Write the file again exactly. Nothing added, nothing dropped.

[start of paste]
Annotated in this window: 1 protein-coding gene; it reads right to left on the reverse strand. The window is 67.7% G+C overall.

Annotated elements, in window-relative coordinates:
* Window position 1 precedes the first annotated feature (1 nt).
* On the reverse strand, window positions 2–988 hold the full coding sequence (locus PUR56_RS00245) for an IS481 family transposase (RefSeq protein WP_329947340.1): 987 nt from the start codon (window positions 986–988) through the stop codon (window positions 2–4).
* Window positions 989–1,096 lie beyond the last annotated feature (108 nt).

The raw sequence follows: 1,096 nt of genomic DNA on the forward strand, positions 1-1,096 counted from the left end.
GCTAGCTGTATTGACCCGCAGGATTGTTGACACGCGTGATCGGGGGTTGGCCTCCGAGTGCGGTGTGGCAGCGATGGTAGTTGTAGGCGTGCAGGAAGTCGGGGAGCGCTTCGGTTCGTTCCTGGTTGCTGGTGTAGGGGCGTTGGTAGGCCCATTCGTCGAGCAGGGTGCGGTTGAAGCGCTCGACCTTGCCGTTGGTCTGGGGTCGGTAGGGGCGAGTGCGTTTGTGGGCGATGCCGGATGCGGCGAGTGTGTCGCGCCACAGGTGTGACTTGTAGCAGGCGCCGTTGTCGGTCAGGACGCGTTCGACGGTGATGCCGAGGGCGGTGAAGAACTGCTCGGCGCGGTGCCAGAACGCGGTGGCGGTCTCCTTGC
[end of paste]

Annotated in this window: 1 protein-coding gene; it reads right to left on the reverse strand. The window is 67.7% G+C overall.

Annotated elements, in window-relative coordinates:
* Window position 1 precedes the first annotated feature (1 nt).
* On the reverse strand, window positions 2–988 hold the full coding sequence (locus PUR56_RS00245) for an IS481 family transposase (RefSeq protein WP_329947340.1): 987 nt from the start codon (window positions 986–988) through the stop codon (window positions 2–4).
* Window positions 989–1,096 lie beyond the last annotated feature (108 nt).

The raw sequence follows: 1,096 nt of genomic DNA on the forward strand, positions 1-1,096 counted from the left end.
GCTAGCTGTATTGACCCGCAGGATTGTTGACACGCGTGATCGGGGGTTGGCCTCCGAGTGCGGTGTGGCAGCGATGGTAGTTGTAGGCGTGCAGGAAGTCGGGGAGCGCTTCGGTTCGTTCCTGGTTGCTGGTGTAGGGGCGTTGGTAGGCCCATTCGTCGAGCAGGGTGCGGTTGAAGCGCTCGACCTTGCCGTTGGTCTGGGGTCGGTAGGGGCGAGTGCGTTTGTGGGCGATGCCGGATGCGGCGAGTGTGTCGCGCCACAGGTGTGACTTGTAGCAGGCGCCGTTGTCGGTCAGGACGCGTTCGACGGTGATGCCGAGGGCGGTGAAGAACTGCTCGGCGCGGTGCCAGAACGCGGTGGCGGTCTCCTTGC